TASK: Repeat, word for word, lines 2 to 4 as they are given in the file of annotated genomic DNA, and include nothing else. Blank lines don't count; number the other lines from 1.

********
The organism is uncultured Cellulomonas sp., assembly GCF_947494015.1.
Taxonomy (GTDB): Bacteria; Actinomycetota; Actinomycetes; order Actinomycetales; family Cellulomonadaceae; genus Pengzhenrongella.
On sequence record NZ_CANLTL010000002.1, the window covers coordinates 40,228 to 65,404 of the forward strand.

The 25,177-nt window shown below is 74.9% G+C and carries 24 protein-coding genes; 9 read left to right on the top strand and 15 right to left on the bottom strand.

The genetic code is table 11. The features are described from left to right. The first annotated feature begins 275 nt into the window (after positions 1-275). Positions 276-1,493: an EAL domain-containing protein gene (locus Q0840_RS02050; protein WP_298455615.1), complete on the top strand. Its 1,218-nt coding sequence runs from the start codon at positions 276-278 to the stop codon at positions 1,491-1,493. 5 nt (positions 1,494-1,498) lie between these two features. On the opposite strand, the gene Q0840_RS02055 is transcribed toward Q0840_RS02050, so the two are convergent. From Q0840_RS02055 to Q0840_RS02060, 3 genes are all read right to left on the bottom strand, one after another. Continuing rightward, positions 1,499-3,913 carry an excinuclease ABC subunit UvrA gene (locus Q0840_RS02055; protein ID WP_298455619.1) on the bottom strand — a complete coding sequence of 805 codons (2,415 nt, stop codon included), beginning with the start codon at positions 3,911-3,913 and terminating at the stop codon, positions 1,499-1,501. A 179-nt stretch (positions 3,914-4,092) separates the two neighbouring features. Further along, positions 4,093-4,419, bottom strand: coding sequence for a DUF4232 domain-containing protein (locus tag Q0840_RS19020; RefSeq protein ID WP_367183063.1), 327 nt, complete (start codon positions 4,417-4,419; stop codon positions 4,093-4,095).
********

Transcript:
Taxonomy (GTDB): Bacteria; Actinomycetota; Actinomycetes; order Actinomycetales; family Cellulomonadaceae; genus Pengzhenrongella.
On sequence record NZ_CANLTL010000002.1, the window covers coordinates 40,228 to 65,404 of the forward strand.

The 25,177-nt window shown below is 74.9% G+C and carries 24 protein-coding genes; 9 read left to right on the top strand and 15 right to left on the bottom strand.